thats a state of cultural evolution of the human social animal.
you can see it in varying degrees and types inside personal relationships and familys & groups and communities.


the more morally bankrupt the state the more crime must be performed to balance the the starving poor.


as you mention, only the religious brainwashed believe morality of that type is a subjective sticky label purchased at a store with free will.


in the usa if a parent is going to lose their family home because of a medical bill for one of their children that insurance wont cover..
is it wrong of the parent to steal to pay the mortgage so the children do not get thrown out on the street ?
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#16
See, RU is quick to give examples of how, especially secular, people justify immoral acts.
The state is not responsible for and does not force people to get mortgages families cannot afford after one unforeseen crisis. Nor are there starving poor in the US, where the adults are responsible and willing to work. Making others responsible for an individual's poor choices is, itself, immoral.
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#17
your such a douche bag
your always hating yet you pretend to be a christian using christian morals as a weapon to oppress others free speech.
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#18
You're deluded and projecting. No one is oppressing your free speech. Your hate of Christians just makes you want to.
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#19
In thinking about this a bit more, I'm not so sure this is true in the workplace. Micro managers tend to create tension among their employees, thus driving down productivity. I watched a reality series recently about a real estate group in CA who serve high end clients, and the owners of the agency have an open office plan, meaning everyone shares the same space/area, without any walls or cubicles. The owners have their desks situated about ten feet from their staff.

Hell no. I would quit. lol Being micro managed (''watched") is a sure fire way to lose talented employees. So, it might work for a short time, but it's not a sustainable business model.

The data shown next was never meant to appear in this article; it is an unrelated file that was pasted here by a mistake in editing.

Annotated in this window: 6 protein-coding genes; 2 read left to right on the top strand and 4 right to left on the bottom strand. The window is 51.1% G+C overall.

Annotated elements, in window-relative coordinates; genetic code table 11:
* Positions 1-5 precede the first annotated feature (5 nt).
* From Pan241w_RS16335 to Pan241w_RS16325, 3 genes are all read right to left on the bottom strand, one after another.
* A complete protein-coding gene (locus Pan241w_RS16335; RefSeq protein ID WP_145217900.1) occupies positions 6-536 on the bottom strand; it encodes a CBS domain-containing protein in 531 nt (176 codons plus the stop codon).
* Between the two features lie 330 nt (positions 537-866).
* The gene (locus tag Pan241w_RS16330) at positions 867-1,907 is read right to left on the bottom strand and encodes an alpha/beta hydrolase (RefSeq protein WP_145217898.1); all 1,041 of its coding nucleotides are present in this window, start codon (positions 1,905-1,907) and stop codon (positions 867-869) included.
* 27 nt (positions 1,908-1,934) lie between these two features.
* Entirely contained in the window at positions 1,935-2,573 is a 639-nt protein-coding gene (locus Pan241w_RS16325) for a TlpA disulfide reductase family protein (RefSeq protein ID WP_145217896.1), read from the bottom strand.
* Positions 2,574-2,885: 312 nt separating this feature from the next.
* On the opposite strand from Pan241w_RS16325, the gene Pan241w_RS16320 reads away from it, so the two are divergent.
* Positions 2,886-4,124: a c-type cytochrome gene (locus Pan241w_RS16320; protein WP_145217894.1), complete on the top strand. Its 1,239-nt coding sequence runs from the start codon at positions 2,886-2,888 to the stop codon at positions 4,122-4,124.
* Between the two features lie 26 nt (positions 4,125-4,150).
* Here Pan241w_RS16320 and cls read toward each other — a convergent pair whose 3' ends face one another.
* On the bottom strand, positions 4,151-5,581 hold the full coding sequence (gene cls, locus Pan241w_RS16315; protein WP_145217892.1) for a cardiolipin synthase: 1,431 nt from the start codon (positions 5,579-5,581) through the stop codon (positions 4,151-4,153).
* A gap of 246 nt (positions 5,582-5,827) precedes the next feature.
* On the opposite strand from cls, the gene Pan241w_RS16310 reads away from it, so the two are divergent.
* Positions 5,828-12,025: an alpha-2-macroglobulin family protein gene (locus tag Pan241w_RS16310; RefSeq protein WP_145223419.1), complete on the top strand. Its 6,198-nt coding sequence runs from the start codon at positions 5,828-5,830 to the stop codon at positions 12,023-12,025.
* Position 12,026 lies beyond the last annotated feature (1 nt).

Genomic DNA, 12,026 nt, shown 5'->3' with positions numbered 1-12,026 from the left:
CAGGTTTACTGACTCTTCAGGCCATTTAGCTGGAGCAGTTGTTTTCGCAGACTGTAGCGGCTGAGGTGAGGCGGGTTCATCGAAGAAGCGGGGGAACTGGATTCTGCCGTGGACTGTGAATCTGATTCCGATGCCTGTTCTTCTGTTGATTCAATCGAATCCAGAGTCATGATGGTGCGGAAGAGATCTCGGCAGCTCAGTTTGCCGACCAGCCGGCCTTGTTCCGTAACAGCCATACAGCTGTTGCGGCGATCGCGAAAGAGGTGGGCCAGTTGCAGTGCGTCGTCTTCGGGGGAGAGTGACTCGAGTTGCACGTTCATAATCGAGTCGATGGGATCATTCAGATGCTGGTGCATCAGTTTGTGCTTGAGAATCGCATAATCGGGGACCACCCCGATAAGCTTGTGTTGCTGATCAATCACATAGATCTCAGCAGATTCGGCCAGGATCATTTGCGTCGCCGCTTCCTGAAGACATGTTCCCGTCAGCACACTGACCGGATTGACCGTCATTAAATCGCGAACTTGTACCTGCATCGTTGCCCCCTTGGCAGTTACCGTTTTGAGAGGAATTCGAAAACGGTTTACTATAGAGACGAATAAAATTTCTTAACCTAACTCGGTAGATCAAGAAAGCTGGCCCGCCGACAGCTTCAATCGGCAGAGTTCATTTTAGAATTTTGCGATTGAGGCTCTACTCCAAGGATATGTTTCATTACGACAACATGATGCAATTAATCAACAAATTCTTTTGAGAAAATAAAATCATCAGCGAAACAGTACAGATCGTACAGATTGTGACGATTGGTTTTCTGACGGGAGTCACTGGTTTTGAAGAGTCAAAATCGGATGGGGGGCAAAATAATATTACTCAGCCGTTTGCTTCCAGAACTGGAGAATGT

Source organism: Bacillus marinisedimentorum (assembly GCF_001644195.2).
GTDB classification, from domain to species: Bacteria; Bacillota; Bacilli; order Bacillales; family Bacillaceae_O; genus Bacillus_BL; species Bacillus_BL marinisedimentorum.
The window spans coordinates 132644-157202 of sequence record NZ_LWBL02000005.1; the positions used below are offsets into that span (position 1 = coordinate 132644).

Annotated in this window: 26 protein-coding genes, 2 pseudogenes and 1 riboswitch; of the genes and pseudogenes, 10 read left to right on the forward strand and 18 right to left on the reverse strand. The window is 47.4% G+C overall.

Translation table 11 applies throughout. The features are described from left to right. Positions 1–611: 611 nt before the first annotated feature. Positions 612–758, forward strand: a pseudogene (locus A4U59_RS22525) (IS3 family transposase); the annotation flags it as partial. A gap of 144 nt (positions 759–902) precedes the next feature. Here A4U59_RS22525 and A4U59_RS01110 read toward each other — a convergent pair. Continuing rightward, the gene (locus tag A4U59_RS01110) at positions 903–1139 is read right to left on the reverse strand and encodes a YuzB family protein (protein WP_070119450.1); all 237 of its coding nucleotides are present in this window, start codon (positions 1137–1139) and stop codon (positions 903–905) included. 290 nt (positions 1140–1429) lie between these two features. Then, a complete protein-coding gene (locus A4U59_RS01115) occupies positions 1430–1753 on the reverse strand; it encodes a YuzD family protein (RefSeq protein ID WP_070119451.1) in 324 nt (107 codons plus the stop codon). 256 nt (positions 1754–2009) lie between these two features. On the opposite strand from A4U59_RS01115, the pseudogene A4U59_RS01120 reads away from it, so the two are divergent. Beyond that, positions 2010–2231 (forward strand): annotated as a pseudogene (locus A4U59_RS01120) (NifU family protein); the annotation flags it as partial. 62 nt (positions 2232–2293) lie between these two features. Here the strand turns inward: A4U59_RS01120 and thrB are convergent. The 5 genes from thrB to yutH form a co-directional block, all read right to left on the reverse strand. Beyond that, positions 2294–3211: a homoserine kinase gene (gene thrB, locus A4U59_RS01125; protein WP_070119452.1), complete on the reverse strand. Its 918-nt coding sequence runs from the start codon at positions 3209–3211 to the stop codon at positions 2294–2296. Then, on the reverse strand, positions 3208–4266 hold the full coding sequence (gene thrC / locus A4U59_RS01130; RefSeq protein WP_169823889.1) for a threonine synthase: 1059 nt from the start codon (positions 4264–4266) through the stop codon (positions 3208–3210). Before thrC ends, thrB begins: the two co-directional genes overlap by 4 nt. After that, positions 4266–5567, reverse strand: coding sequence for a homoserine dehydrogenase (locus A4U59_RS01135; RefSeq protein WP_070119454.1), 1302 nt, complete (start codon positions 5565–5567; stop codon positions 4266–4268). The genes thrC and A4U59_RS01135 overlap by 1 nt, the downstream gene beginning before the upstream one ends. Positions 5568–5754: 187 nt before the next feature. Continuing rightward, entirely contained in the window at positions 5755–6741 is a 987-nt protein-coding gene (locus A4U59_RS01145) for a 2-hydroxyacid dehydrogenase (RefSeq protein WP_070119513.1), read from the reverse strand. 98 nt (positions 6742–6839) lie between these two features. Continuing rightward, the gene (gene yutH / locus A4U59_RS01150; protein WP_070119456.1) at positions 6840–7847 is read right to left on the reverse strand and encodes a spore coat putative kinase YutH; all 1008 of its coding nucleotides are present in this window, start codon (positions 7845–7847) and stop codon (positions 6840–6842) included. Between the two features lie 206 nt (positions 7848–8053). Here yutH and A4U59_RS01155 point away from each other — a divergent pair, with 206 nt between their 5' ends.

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#20
Quote:http://theconversation.com/moral-science...hed-114384

[...] This finding echoes observations from social psychology that show people behave in a nicer way when they know they are being watched. Indeed, even a poster with eyes on it changes how people behave. And it seems when the chance of being observed is low, people are more prone to evade a moral code. [...] What this all shows is that so-called “good behaviour” is dependant on on a number of factors –- including whether a person believes they are being observed, or not. This indicates that although most people do follow some form of moral code, to what extent they abide by these rules does differ situation to situation...


Mass surveillance. Gotta' keep people's inner child urchin and resentful nihilistic teenage rebel under control since they inherently abhor being disciplined robots. The way people behave online indicates earlier stages of one's self never truly die-out. They just become buried under the layers of adult formal posturings, professional employee conduct, and accumulating life ordeals, hardships, and horrors which induce maturing. Wherein the routine "acting" eventually becomes the prime identity or Gate Regulator in terms of what's allowed to come out as speech, behavior, and moral/immoral acts. But the goalie isn't perfect, may seize a break from the game stress whenever an opportunity of invisibility presents itself.